new wave

noun, often capitalized N&W

Definition of new wave

1 : a cinematic movement that is characterized by improvisation, abstraction, and subjective symbolism and that often makes use of experimental photographic techniques
2 : a new movement in a particular field
3 : popular music less raw than punk rock and typically including unconventional melodies, exaggerated beats, and quirky lyrics
4 : dernier cri especially : fashion that is strikingly outrageous

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Other Words from new wave

new-wave \ ˈnü-​ˈwāv How to pronounce new-wave (audio) , ˈnyü-​ , -​ˌwāv \ adjective
new waver \ ˈnü-​ˈwā-​vər How to pronounce new waver (audio) , ˈnyü-​ \ noun

Examples of new wave in a Sentence

people who listened to punk, New Wave, or disco

Recent Examples on the Web

That led to a new wave of capital flight and a few days later the reimposition of currency controls. The Economist, "Argentina’s beleaguered government imposes capital controls," 2 Sep. 2019 With the Birmingham Black Repertory Theatre Company, Bell falls in line with a new wave of actors from the Birmingham area who want to create opportunities in and around the city. al, "‘Choir Boy’ is Carlton Bell’s black, queer, and unapologetic tribute to Birmingham," 23 Aug. 2019 Burger King is collecting customers’ guesses and plans to release the data in a new wave of commercials that’ll run later this summer in Sweden. Sigal Samuel, Vox, "Can you taste the difference between plant-based meat and beef? Burger King Sweden is betting no.," 23 July 2019 Environmental protesters have blocked roads in London and four other British cities in a new wave of demonstrations demanding faster action against climate change. Washington Post, "Activists block UK roads in new climate-change protests," 15 July 2019 The obesity epidemic and related rise in the prevalence of Type 2 diabetes are key culprits in the new wave of cardiovascular disease mortality, researchers and cardiologists say. Betsy Mckay, WSJ, "Heart Attack at 49—America’s Biggest Killer Makes a Deadly Comeback," 21 June 2019 But the growth and changes in business culture of the 1970s, re-establishing the power of owners over workers, fuelled a new wave of corporate activism, which the Kochs illustrate. The Economist, "The Kochtopus’s garden," 29 Aug. 2019 Ocasio-Cortez, 29, has quickly become one of the most vocal members of the Democratic party’s new wave of progressive members after her shocking upset victory over longtime Rep. Joe Crowley last year. Sam Tabachnik, The Denver Post, "Rep. Alexandria Ocasio-Cortez to headline Boulder County Democrats fundraiser in September," 17 Aug. 2019 Both hotels are part of Boston’s new wave of micro hotels. Christopher Muther,, "Micro hotels are the next big thing in Boston," 15 Aug. 2019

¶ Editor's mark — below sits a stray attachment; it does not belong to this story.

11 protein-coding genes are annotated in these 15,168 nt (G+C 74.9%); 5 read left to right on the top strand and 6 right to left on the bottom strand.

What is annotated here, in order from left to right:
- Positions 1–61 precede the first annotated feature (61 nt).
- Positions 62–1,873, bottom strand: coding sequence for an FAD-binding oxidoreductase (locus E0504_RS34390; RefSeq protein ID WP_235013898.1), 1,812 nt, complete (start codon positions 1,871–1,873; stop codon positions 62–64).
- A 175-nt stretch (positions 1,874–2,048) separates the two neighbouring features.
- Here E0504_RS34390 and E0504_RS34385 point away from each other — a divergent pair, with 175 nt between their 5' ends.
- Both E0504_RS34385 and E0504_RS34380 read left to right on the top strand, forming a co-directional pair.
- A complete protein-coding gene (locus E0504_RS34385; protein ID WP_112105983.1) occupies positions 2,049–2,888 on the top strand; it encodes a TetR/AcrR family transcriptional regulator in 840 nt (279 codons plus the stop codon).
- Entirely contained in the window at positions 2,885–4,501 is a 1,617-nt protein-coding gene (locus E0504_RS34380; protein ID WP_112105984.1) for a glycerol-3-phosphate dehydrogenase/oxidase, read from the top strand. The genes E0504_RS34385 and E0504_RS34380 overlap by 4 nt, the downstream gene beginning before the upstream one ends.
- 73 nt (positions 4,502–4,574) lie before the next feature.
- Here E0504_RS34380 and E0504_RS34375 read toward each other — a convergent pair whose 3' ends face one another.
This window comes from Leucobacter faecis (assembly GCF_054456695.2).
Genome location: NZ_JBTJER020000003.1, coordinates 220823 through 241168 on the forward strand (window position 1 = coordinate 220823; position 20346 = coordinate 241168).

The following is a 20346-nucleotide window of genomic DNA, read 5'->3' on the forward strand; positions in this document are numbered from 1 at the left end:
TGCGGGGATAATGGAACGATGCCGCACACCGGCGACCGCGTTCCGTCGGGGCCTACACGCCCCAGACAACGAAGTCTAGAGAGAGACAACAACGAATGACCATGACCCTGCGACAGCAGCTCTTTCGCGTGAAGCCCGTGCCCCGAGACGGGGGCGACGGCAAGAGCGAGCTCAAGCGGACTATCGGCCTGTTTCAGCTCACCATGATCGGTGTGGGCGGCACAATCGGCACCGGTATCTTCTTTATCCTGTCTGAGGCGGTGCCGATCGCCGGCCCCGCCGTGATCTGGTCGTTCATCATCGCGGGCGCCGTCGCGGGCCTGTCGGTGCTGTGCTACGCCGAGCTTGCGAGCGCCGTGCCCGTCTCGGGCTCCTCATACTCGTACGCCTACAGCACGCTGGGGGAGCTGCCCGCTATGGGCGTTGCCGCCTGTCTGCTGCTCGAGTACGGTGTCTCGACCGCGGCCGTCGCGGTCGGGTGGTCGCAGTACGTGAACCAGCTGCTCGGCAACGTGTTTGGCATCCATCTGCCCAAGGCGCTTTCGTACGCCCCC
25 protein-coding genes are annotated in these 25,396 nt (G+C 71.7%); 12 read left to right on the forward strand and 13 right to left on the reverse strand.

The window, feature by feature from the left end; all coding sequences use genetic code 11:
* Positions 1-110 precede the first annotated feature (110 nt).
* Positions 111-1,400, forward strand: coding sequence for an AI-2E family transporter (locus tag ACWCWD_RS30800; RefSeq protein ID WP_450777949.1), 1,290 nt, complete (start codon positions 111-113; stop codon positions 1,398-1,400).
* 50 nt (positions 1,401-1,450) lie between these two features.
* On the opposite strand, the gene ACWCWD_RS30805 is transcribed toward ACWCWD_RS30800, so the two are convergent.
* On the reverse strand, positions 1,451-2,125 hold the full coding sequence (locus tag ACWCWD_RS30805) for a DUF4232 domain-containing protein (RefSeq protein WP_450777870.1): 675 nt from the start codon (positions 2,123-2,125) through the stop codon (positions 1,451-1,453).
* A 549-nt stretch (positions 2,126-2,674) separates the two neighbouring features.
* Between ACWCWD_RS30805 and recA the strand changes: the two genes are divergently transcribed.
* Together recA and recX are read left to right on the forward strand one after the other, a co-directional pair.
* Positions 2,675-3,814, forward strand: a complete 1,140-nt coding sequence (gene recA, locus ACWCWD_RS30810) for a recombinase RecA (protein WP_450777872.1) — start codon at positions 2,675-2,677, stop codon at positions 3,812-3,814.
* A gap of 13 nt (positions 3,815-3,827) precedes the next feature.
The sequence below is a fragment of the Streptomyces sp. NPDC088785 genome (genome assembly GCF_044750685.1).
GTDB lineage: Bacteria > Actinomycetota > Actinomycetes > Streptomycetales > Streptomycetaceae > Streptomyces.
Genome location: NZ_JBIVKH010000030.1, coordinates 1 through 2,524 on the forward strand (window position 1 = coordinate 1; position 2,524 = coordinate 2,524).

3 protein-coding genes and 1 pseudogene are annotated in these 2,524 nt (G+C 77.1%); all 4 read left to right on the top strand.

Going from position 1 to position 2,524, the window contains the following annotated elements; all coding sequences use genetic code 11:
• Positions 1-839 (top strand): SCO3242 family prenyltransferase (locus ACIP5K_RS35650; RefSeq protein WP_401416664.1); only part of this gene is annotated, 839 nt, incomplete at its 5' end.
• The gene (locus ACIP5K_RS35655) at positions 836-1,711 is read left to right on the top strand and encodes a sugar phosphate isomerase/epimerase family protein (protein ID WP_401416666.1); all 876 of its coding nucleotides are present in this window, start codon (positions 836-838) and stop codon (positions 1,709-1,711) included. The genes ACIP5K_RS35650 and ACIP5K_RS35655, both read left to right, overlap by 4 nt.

These example sentences are selected automatically from various online news sources to reflect current usage of the word 'new wave.' Views expressed in the examples do not represent the opinion of Merriam-Webster or its editors. Send us feedback.

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First Known Use of new wave

1960, in the meaning defined at sense 1

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Last Updated

18 Sep 2019

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The first known use of new wave was in 1960

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More Definitions for new wave

new wave


English Language Learners Definition of new wave

: a movement in which a group of people introduce new styles or ideas in art, music, politics, etc.
: a style of rock music that was popular especially in the 1970s and 1980s, has a strong beat, and uses many electronic instruments (such as keyboards)
: a modern style of art, film, or fashion that tries to be very different or unusual often in a shocking way

More from Merriam-Webster on new wave

Rhyming Dictionary: Words that rhyme with new wave Encyclopedia article about new wave

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formidable, illustrious, or eminent

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